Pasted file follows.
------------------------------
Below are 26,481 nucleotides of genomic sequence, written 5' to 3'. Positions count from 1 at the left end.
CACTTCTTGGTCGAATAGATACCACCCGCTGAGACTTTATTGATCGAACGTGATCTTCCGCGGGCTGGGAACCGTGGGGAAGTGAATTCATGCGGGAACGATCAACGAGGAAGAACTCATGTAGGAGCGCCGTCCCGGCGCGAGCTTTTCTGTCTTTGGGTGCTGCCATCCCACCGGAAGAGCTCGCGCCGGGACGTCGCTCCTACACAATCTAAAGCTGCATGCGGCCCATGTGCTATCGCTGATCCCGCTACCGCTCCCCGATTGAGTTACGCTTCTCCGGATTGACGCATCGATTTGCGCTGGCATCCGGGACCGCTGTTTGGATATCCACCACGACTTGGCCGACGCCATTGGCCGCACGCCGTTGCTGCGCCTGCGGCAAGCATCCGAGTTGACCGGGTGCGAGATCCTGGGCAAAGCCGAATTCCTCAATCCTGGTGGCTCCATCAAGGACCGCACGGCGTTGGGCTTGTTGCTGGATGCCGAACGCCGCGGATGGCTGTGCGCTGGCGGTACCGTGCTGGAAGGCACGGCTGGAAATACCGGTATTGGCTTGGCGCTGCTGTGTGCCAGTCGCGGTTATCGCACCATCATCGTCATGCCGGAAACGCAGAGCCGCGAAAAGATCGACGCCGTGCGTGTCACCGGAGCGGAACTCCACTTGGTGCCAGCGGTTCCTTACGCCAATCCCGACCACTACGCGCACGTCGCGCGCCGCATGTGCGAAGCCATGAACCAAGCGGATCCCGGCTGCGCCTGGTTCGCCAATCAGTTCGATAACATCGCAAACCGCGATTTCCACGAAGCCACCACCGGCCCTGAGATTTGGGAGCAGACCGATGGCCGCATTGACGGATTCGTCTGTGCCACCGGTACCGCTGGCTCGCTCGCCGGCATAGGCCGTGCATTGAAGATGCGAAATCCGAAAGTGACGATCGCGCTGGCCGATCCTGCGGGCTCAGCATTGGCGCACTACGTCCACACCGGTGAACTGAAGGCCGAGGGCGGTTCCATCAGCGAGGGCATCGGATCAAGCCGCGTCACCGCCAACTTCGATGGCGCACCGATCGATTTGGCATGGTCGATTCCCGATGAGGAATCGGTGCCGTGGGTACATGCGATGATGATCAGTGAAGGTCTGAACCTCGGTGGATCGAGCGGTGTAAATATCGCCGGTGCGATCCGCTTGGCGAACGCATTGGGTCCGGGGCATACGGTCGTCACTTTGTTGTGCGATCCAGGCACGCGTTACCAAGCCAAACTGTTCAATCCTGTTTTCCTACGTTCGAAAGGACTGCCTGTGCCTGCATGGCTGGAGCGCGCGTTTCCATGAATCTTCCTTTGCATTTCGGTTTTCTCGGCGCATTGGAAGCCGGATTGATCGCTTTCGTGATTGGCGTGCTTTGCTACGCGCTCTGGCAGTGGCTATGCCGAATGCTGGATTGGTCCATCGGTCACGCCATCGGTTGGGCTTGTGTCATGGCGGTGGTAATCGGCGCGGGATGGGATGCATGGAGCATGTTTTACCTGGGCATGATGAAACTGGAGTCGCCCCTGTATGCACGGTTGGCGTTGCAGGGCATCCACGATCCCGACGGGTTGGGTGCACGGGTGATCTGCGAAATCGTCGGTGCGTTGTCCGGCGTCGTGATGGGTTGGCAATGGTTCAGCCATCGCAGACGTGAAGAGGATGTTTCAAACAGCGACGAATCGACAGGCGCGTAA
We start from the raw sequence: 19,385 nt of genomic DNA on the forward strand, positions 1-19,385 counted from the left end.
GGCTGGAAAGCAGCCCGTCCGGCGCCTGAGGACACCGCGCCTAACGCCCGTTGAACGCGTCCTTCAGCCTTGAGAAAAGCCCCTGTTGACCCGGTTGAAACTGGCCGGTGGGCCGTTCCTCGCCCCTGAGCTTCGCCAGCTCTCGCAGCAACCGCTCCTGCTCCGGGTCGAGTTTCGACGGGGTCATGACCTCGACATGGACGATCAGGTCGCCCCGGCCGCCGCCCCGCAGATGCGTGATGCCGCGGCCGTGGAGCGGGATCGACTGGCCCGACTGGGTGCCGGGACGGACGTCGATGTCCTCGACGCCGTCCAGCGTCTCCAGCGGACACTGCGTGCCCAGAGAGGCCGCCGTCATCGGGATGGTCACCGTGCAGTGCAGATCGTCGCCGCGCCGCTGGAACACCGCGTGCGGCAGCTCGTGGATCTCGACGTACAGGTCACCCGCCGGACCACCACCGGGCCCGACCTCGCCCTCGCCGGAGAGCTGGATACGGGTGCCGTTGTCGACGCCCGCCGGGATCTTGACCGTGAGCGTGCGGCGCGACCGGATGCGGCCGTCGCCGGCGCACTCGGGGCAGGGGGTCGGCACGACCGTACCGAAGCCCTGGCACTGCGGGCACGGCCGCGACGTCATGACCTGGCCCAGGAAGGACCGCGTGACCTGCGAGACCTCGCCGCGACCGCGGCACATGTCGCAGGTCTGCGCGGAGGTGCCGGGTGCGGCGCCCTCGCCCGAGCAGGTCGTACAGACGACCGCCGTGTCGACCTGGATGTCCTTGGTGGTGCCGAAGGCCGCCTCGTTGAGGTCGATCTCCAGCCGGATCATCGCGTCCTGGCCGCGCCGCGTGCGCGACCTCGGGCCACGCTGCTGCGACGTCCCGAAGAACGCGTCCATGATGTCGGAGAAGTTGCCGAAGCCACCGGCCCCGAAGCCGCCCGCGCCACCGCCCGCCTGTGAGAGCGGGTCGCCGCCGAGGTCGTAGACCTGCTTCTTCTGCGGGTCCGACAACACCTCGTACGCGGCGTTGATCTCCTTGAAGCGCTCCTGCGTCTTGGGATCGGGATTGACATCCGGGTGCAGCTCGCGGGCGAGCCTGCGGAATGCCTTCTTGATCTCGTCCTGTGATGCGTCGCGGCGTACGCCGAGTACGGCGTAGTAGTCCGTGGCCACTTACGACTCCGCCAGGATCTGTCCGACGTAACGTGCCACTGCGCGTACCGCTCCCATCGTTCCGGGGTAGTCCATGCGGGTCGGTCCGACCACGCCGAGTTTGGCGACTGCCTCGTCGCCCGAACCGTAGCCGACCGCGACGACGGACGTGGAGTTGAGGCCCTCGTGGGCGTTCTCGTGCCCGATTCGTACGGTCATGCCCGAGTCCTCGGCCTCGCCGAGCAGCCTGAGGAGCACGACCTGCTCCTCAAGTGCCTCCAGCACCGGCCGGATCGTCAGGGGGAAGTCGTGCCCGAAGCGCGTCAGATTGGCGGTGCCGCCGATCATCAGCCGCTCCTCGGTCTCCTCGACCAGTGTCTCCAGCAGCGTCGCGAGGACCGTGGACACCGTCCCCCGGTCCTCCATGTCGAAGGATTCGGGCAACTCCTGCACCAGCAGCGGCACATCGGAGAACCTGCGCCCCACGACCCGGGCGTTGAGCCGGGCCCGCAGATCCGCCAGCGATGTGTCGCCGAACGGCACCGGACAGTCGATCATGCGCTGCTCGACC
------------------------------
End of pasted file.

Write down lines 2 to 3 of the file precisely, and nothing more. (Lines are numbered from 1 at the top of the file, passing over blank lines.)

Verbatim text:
CACTTCTTGGTCGAATAGATACCACCCGCTGAGACTTTATTGATCGAACGTGATCTTCCGCGGGCTGGGAACCGTGGGGAAGTGAATTCATGCGGGAACGATCAACGAGGAAGAACTCATGTAGGAGCGCCGTCCCGGCGCGAGCTTTTCTGTCTTTGGGTGCTGCCATCCCACCGGAAGAGCTCGCGCCGGGACGTCGCTCCTACACAATCTAAAGCTGCATGCGGCCCATGTGCTATCGCTGATCCCGCTACCGCTCCCCGATTGAGTTACGCTTCTCCGGATTGACGCATCGATTTGCGCTGGCATCCGGGACCGCTGTTTGGATATCCACCACGACTTGGCCGACGCCATTGGCCGCACGCCGTTGCTGCGCCTGCGGCAAGCATCCGAGTTGACCGGGTGCGAGATCCTGGGCAAAGCCGAATTCCTCAATCCTGGTGGCTCCATCAAGGACCGCACGGCGTTGGGCTTGTTGCTGGATGCCGAACGCCGCGGATGGCTGTGCGCTGGCGGTACCGTGCTGGAAGGCACGGCTGGAAATACCGGTATTGGCTTGGCGCTGCTGTGTGCCAGTCGCGGTTATCGCACCATCATCGTCATGCCGGAAACGCAGAGCCGCGAAAAGATCGACGCCGTGCGTGTCACCGGAGCGGAACTCCACTTGGTGCCAGCGGTTCCTTACGCCAATCCCGACCACTACGCGCACGTCGCGCGCCGCATGTGCGAAGCCATGAACCAAGCGGATCCCGGCTGCGCCTGGTTCGCCAATCAGTTCGATAACATCGCAAACCGCGATTTCCACGAAGCCACCACCGGCCCTGAGATTTGGGAGCAGACCGATGGCCGCATTGACGGATTCGTCTGTGCCACCGGTACCGCTGGCTCGCTCGCCGGCATAGGCCGTGCATTGAAGATGCGAAATCCGAAAGTGACGATCGCGCTGGCCGATCCTGCGGGCTCAGCATTGGCGCACTACGTCCACACCGGTGAACTGAAGGCCGAGGGCGGTTCCATCAGCGAGGGCATCGGATCAAGCCGCGTCACCGCCAACTTCGATGGCGCACCGATCGATTTGGCATGGTCGATTCCCGATGAGGAATCGGTGCCGTGGGTACATGCGATGATGATCAGTGAAGGTCTGAACCTCGGTGGATCGAGCGGTGTAAATATCGCCGGTGCGATCCGCTTGGCGAACGCATTGGGTCCGGGGCATACGGTCGTCACTTTGTTGTGCGATCCAGGCACGCGTTACCAAGCCAAACTGTTCAATCCTGTTTTCCTACGTTCGAAAGGACTGCCTGTGCCTGCATGGCTGGAGCGCGCGTTTCCATGAATCTTCCTTTGCATTTCGGTTTTCTCGGCGCATTGGAAGCCGGATTGATCGCTTTCGTGATTGGCGTGCTTTGCTACGCGCTCTGGCAGTGGCTATGCCGAATGCTGGATTGGTCCATCGGTCACGCCATCGGTTGGGCTTGTGTCATGGCGGTGGTAATCGGCGCGGGATGGGATGCATGGAGCATGTTTTACCTGGGCATGATGAAACTGGAGTCGCCCCTGTATGCACGGTTGGCGTTGCAGGGCATCCACGATCCCGACGGGTTGGGTGCACGGGTGATCTGCGAAATCGTCGGTGCGTTGTCCGGCGTCGTGATGGGTTGGCAATGGTTCAGCCATCGCAGACGTGAAGAGGATGTTTCAAACAGCGACGAATCGACAGGCGCGTAA
We start from the raw sequence: 19,385 nt of genomic DNA on the forward strand, positions 1-19,385 counted from the left end.